Thus, we have a long book-splaining note to teachers and parents on the first two pages. It was penned by Richard H. Tyre, chairman of the English Department at the Germantown Friends School in Philadelphia, and here is how it starts:


"Very young children will not appreciate the catastrophe of every woman in a small English village suddenly becoming pregnant" is one of my new favorite lines.

Tyre is a fan of the book, though, and goes on to pose some "cosmic" discussion questions for readers, including:

  • Supposing that there were some vastly superior race in the universe who wished to take over the earth, might it not be much more efficient and possibly even "kinder" for them to do so by harnessing the maternal instinct in the human female (or some other equally powerful and basic force already extant), than by attacking the earth with superior military technology, destructive weaponry and all the devastation that that implies?
  • One of the great recurring themes in folklore is the "changeling," the baby who is actually alien but raised by parents who at first believe it to be theirs. But isn't there a way in which every child can be considered a changeling? After all, in one way Freudian psychology suggests that parents and children are mutual enemies.
  • Aside from the organic, what is the basic difference between men and women?
  • And finally, is it possible that we are a seriously flawed and inadequate race, that there are races morally and physically superior to ourselves in the universe? Granting this, do we still have the right, when put to the test, not to care about perfection, or morality, or even God's plan, but to pursue at any cost the continuation of our own puny race?

Essayist and book critic Evelyn C. Leeper has written an essay about The Midwich Cuckoos that folds some of Tyre's larger questions into the discussion. You can read it here.3

Footnotes
1. His full name: John Wyndham Parkes Lucas Beynon Harris, which is still far shorter than Johann Gambolputty de von Ausfern-schplenden-schlitter-crasscrenbon-fried-digger-dingle-dangle-dongle-dungle-burstein-von-knacker-thrasher-apple-banger-horowitz-ticolensic-grander-knotty-spelltinkle-grandlich-grumblemeyer-spelterwasser-kurstlich-himbleeisen-bahnwagen-gutenabend-bitte-ein-nürnburger-bratwustle-gerspurten-mitz-weimache-luber-hundsfut-gumberaber-shönedanker-kalbsfleisch-mittler-aucher von Hautkopft of Ulm.
2. The Internet Speculative Fiction Database does not know the name of the artist who did the cover illustration for this edition of The Midwich Cuckoos, Ballantine Bal-Hi #U2840 of 1966.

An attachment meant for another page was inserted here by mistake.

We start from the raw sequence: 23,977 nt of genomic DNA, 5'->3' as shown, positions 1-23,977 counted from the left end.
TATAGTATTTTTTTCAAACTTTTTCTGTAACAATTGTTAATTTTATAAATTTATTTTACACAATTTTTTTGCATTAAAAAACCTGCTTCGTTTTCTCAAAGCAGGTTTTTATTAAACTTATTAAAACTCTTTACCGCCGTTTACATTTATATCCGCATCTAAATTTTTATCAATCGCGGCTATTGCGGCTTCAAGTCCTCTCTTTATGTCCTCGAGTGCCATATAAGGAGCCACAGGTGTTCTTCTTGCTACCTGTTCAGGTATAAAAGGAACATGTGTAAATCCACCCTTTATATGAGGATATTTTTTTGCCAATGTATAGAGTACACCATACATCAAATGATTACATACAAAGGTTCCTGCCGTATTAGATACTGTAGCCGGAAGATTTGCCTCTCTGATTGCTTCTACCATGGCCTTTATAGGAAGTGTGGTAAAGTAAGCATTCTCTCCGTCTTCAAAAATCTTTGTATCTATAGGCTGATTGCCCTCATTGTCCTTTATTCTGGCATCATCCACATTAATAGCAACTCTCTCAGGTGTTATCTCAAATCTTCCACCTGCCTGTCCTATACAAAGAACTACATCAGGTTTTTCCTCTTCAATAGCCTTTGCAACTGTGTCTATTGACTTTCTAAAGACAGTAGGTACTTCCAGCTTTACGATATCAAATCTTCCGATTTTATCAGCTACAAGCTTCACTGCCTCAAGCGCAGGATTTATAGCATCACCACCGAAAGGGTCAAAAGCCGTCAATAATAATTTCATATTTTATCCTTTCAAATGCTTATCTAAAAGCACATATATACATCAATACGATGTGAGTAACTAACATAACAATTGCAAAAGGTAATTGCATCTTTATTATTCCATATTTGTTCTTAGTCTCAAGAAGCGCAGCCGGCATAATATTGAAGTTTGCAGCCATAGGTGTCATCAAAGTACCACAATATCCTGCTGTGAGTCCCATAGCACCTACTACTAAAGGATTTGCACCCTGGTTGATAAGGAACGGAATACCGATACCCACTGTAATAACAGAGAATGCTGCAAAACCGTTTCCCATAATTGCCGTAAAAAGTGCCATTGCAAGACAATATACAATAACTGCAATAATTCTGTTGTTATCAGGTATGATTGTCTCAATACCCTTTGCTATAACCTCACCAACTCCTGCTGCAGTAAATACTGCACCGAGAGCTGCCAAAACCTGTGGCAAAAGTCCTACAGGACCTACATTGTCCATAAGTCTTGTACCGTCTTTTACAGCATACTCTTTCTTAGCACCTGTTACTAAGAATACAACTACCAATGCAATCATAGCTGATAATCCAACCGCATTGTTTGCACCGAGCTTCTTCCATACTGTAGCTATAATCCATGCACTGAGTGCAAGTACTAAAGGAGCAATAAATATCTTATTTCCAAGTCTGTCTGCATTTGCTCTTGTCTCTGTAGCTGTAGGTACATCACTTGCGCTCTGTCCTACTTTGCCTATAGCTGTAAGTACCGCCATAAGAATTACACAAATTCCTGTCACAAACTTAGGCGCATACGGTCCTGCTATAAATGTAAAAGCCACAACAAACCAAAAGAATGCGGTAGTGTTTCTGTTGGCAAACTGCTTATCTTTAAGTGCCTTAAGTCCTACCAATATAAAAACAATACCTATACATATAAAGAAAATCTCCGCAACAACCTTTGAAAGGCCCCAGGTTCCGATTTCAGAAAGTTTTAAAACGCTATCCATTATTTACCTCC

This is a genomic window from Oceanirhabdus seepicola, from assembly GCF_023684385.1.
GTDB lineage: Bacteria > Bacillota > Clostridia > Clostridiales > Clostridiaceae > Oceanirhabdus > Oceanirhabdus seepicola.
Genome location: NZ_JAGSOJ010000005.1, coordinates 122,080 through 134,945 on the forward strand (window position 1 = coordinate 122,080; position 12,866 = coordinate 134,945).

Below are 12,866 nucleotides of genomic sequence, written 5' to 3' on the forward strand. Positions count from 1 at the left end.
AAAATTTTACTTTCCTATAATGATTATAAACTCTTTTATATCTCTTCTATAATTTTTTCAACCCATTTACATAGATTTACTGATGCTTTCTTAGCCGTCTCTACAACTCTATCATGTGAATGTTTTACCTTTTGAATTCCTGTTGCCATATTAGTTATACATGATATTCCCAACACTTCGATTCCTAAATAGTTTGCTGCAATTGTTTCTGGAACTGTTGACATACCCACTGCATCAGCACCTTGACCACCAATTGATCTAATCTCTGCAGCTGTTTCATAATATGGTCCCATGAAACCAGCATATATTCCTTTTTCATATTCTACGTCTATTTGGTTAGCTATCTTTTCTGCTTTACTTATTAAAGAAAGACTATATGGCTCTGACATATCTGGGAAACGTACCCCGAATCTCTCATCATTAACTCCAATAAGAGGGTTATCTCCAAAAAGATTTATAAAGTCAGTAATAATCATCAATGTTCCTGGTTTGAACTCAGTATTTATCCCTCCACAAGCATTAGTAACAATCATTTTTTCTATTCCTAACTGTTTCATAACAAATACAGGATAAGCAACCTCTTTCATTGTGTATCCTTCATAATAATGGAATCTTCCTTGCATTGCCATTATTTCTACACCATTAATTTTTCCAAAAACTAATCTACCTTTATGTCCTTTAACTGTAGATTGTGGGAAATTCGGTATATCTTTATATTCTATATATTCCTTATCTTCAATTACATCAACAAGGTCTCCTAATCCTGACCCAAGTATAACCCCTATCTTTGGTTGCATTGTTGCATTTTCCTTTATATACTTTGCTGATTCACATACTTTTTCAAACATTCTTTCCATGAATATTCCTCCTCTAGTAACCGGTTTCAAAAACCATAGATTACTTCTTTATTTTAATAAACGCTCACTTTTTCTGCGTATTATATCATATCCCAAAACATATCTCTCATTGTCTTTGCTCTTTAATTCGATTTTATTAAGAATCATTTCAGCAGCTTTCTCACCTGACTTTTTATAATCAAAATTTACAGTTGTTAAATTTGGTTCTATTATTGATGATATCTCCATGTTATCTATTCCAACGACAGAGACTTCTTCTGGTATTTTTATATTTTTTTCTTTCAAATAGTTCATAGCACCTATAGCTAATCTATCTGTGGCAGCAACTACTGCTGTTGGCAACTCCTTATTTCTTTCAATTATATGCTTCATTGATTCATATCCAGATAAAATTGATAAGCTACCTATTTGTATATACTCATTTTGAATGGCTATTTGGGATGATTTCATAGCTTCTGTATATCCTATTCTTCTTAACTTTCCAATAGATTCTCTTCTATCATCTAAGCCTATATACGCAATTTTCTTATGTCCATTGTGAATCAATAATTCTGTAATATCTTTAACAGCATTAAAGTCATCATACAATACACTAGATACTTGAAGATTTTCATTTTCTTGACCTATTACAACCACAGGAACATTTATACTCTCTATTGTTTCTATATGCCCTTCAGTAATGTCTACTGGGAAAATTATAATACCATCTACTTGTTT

3. Leeper, according to her own website, has been "nominated for the Hugo Award for Best Fan Writer twelve times." She has her own entry on Wikipedia, which I hope means her works and criticism will be preserved and studied by future generations.

Tuesday, July 4, 2017

Hotel postcards of the past: Summertime road trip nostalgia

On my endless list of projects, I really need to index all of the Papergreat posts on the topic of old hotels and motels. There are more than you could shake a stick at. You can't swing a dead cat around Papergreat without hitting a post about an old motel. You get the drift...1

Here are two more to add to that collection of posts. At some point, I'll probably accidentally blog about one of these hotels or motels for a second time, but today is not that day.


First up is this unused postcard — no year or publisher is indicated — for the Ocean Grove Motor Inn in Ocean Grove, New Jersey. Ocean Grove is an unincorporated place a little bit south of Asbury Park.2

The back of the postcard touts the very-pastel Motor Inn as being New, Modern, Complete, and "Open All Year." The hotel was, at the time of this card, owned and operated by the Ocean Grove Camp Meeting Association. The OGCMA was founded in 1869 and is still going strong today.

Here's an excerpt from an article in the September 14, 1975, issue of the Asbury Park Press with the headline "Summer's Twilight Falls on the Grove":
Ms. Victoria Davis, manager of the almost-always-full Ocean Grove Motor Inn came by and talked of the golden days, finally offering her definition of the community:

"Ocean Grove is not for subways. It's for strolling. And I like that."


Next up is this undated, unused postcard for the Mammoth Cave Hotel at Mammoth Cave National Park in Kentucky.3 The color photo is by W. Ray Scott4 and this postcard was published by National Park Concessions Inc. of Mammoth Cave, Kentucky.

This room really has it all — brick walls, faux-wood paneling, heavy drapes, reddish-orange vinyl chairs and what appears to be an autumn-themed bedspread that "ties" everything together in a way that I'm sure would have given Walter Gropius a seizure.

The text on the back of the postcard adds this description:
"The Mammoth Cave Hotel Rooms are furnished for comfort and convenience. There are Studio Rooms as well as double and single bedrooms. Each room has Patio or Balcony. Air Conditioned — Open all Year."

Footnotes
1. That whole paragraph would be a nightmare for ESL students. My apologies.
2. I once spent an hour in the newsroom of the Asbury Park Press, prior to covering the 1990 Atlantic 10 men's soccer championship game between Penn State and Rutgers. The Scarlet Knights, whose roster included Alexi Lalas, won the game, 3-1.